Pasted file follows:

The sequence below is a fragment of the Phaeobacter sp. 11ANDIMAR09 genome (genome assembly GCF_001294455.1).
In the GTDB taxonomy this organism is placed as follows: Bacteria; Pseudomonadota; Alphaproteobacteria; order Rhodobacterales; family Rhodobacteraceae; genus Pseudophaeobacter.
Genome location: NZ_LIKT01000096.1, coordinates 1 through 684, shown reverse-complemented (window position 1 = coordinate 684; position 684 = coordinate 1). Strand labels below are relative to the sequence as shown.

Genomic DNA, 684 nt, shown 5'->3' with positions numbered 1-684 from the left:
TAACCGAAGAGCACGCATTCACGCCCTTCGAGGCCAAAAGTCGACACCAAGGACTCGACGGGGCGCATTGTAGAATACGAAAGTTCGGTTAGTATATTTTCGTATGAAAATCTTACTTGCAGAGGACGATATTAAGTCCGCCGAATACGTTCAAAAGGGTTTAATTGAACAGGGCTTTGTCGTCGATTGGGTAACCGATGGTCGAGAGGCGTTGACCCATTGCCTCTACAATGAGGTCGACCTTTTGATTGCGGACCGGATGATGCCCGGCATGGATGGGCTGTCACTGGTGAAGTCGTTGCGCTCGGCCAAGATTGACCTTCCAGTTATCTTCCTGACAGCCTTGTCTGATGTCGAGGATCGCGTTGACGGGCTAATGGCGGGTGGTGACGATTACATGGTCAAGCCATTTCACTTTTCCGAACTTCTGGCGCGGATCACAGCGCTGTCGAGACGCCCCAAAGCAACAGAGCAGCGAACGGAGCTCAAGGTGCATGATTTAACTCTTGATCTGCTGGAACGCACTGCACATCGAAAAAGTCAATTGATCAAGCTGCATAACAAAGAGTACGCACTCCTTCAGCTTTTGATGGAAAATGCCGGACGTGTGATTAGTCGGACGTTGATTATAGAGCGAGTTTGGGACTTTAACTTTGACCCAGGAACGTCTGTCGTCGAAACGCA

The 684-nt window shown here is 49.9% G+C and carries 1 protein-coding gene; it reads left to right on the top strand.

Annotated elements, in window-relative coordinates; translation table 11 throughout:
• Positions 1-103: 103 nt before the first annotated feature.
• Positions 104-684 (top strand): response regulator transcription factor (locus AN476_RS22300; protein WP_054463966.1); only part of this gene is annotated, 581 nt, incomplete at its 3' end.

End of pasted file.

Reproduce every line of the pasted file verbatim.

The sequence below is a fragment of the Phaeobacter sp. 11ANDIMAR09 genome (genome assembly GCF_001294455.1).
In the GTDB taxonomy this organism is placed as follows: Bacteria; Pseudomonadota; Alphaproteobacteria; order Rhodobacterales; family Rhodobacteraceae; genus Pseudophaeobacter.
Genome location: NZ_LIKT01000096.1, coordinates 1 through 684, shown reverse-complemented (window position 1 = coordinate 684; position 684 = coordinate 1). Strand labels below are relative to the sequence as shown.

Genomic DNA, 684 nt, shown 5'->3' with positions numbered 1-684 from the left:
TAACCGAAGAGCACGCATTCACGCCCTTCGAGGCCAAAAGTCGACACCAAGGACTCGACGGGGCGCATTGTAGAATACGAAAGTTCGGTTAGTATATTTTCGTATGAAAATCTTACTTGCAGAGGACGATATTAAGTCCGCCGAATACGTTCAAAAGGGTTTAATTGAACAGGGCTTTGTCGTCGATTGGGTAACCGATGGTCGAGAGGCGTTGACCCATTGCCTCTACAATGAGGTCGACCTTTTGATTGCGGACCGGATGATGCCCGGCATGGATGGGCTGTCACTGGTGAAGTCGTTGCGCTCGGCCAAGATTGACCTTCCAGTTATCTTCCTGACAGCCTTGTCTGATGTCGAGGATCGCGTTGACGGGCTAATGGCGGGTGGTGACGATTACATGGTCAAGCCATTTCACTTTTCCGAACTTCTGGCGCGGATCACAGCGCTGTCGAGACGCCCCAAAGCAACAGAGCAGCGAACGGAGCTCAAGGTGCATGATTTAACTCTTGATCTGCTGGAACGCACTGCACATCGAAAAAGTCAATTGATCAAGCTGCATAACAAAGAGTACGCACTCCTTCAGCTTTTGATGGAAAATGCCGGACGTGTGATTAGTCGGACGTTGATTATAGAGCGAGTTTGGGACTTTAACTTTGACCCAGGAACGTCTGTCGTCGAAACGCA

The 684-nt window shown here is 49.9% G+C and carries 1 protein-coding gene; it reads left to right on the top strand.

Annotated elements, in window-relative coordinates; translation table 11 throughout:
• Positions 1-103: 103 nt before the first annotated feature.
• Positions 104-684 (top strand): response regulator transcription factor (locus AN476_RS22300; protein WP_054463966.1); only part of this gene is annotated, 581 nt, incomplete at its 3' end.